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Changes in sex difference in swimming speed in finalists at FINA World Championships and the Olympic Games from 1992 to 2013.

Wild S, Rüst CA, Rosemann T, Knechtle B - BMC Sports Sci Med Rehabil (2014)

Bottom Line: Evaluating sex differences between finalists in FINA World Championships, results showed a linear decrease in 100 m breaststroke and 200 m butterfly and a non-linear increase in 100 m backstroke.In finals at the Olympic Games, the sex difference decreased linearly for 100 m backstroke, 400 m and 800 m freestyle.Finalists and champions at the Olympic Games and FINA World Championships reduced the sex difference with increasing race distance.

View Article: PubMed Central - HTML - PubMed

Affiliation: Institute of General Practice and for Health Services Research, University of Zurich, Zurich, Switzerland.

ABSTRACT

Background: This study investigated swimming speeds and sex differences of finalists competing at the Olympic Games (i.e. 624 female and 672 male athletes) and FINA World Championships (i.e. 990 women and 1008 men) between 1992 and 2013.

Methods: Linear, non-linear and multi-level regression models were used to investigate changes in swimming speeds and sex differences for champions and finalists.

Results: Regarding finalists in FINA World Championships and Olympic Games, swimming speed increased linearly in both women and men in all disciplines and race distances. Male world champions' swimming speed remained stable in 200 m butterfly, 400 m, 800 m and 1,500 m freestyle. Considering women, swimming speed remained unchanged in 50 m and 400 m freestyle. In the Olympic Games, swimming speed of male champions remained unchanged in 200 m breaststroke, 50 m, 400 m, 800 m and 1,500 m freestyle. Female Olympic champions' swimming speed remained stable in 100 m and 200 m backstroke, 100 m butterfly, 200 m individual medley, 50 m and 200 m freestyle. Evaluating sex differences between finalists in FINA World Championships, results showed a linear decrease in 100 m breaststroke and 200 m butterfly and a non-linear increase in 100 m backstroke. In finals at the Olympic Games, the sex difference decreased linearly for 100 m backstroke, 400 m and 800 m freestyle. However, a linear increase for 200 m butterfly can be reported. Considering Olympic and world champions, the sex difference remained stable in all disciplines and race distances.

Conclusion: Swimming speed of the finalists at the Olympic Games and FINA World Championships increased linearly. The top annual female swimmers increased swimming speed rather at longer race distances (i.e. 800 m and 1,500 m freestyle, 200 m butterfly, and 400 m individual medley), whereas the top annual male swimmers increased it rather at shorter race distances (i.e. 100 m and 200 m freestyle, 100 m butterfly, and 100 m breaststroke). Sex difference in swimming was unchanged in Olympic and world champions. Finalists and champions at the Olympic Games and FINA World Championships reduced the sex difference with increasing race distance.

No MeSH data available.


Related in: MedlinePlus

Changes in swimming speed for the finalists in 50 m (Panel A), 100 m (Panel B), 200 m (Panel C), 400 m (Panel D), 800 m (Panel E) and 1,500 m (Panel F) freestyle at FINA World Championships between the years 1994 and 2013.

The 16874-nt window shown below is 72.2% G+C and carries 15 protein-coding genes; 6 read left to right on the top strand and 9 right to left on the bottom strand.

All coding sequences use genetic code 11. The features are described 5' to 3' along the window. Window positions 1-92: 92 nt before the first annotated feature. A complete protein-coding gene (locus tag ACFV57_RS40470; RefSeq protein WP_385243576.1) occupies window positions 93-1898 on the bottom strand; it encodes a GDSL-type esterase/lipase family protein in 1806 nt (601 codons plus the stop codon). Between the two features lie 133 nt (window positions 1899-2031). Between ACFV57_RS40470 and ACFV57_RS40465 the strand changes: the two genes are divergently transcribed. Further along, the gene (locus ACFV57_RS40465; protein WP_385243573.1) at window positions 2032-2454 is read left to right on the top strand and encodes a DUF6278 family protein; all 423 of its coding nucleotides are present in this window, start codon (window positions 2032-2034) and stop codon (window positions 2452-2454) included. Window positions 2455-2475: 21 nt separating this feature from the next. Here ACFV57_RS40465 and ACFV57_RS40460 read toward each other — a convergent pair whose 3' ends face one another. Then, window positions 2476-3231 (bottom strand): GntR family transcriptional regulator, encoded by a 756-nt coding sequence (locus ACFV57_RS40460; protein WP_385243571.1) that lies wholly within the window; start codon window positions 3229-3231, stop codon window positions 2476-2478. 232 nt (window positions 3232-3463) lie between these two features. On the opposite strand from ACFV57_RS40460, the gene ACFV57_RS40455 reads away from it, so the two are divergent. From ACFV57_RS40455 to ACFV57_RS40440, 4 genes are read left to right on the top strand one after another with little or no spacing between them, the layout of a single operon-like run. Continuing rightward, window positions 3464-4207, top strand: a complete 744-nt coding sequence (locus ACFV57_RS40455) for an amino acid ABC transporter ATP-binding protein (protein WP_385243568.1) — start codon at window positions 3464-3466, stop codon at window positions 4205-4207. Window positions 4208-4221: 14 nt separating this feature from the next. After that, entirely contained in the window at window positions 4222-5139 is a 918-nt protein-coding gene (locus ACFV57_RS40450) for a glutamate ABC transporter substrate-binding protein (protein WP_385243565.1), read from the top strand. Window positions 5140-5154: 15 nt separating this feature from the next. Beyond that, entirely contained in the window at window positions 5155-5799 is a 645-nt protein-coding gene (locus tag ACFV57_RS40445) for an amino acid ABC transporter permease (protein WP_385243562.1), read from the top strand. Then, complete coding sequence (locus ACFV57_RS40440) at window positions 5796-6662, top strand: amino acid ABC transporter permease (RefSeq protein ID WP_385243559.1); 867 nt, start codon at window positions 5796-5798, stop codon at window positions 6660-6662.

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Figure 2: Changes in swimming speed for the finalists in 50 m (Panel A), 100 m (Panel B), 200 m (Panel C), 400 m (Panel D), 800 m (Panel E) and 1,500 m (Panel F) freestyle at FINA World Championships between the years 1994 and 2013.

Mentions: Figures 2 and 3 show the changes in swimming speed for the finalists in the FINA World Championships. In detail, the results for 50 m, 100 m, 200 m, 400 m, 800 m and 1500 m freestyle are presented in Figure 2 whereas the results for 100 m and 200 m breaststroke, 100 m and 200 m backstroke, 100 m and 200 m butterfly as well as 200 m and 400 m individual medley are reflected in Figure 3. Women’s and men’s swimming speeds increased both linearly for all disciplines and race distances over time (Table 1). In Table 2, the swimming speeds in 1994 and 2013 for both, female and male, finalists at FINA World Championships are presented. Overall, the swimming speeds in each discipline increased between 1994 and 2013 in both women and men. In Figures 4 and 5, changes in swimming speed for the world champions between 1994 and 2013 are depicted. Figure 4 focuses on the results for 50 m, 100 m, 200 m, 400 m, 800 m and 1500 m freestyle whereas Figure 5 shows the results for 100 m and 200 m breaststroke, 100 m and 200 m backstroke, 100 m and 200 m butterfly as well as 200 m and 400 m individual medley. In contrast to the finalists, no significant change in swimming speed for both, female and male world champions could be detected in the investigated disciplines (Table 3). For men, swimming speed remained stable in 200 m butterfly, 400 m freestyle, 800 m freestyle and 1,500 m freestyle at 1.75 ± 0.02 m/s, 1.8 ± 0.02 m/s, 1.72 ± 0.02 m/s and 1.7 ± 0.02 m/s, respectively. For female world champions, swimming speed remained unchanged in 50 m freestyle and 400 m freestyle at 2.05 ± 0.03 m/s and at 1.63 ± 0.02 m/s, respectively. However, in 200 m backstroke, female world champions’ swimming speed increased non-linearly, whereas the speed of their male counterparts increased linearly. This non-linear increase was best described with a polynomial 4th degree. In the remaining disciplines swimming speeds of female and male world champions increased linearly over time (Table 3).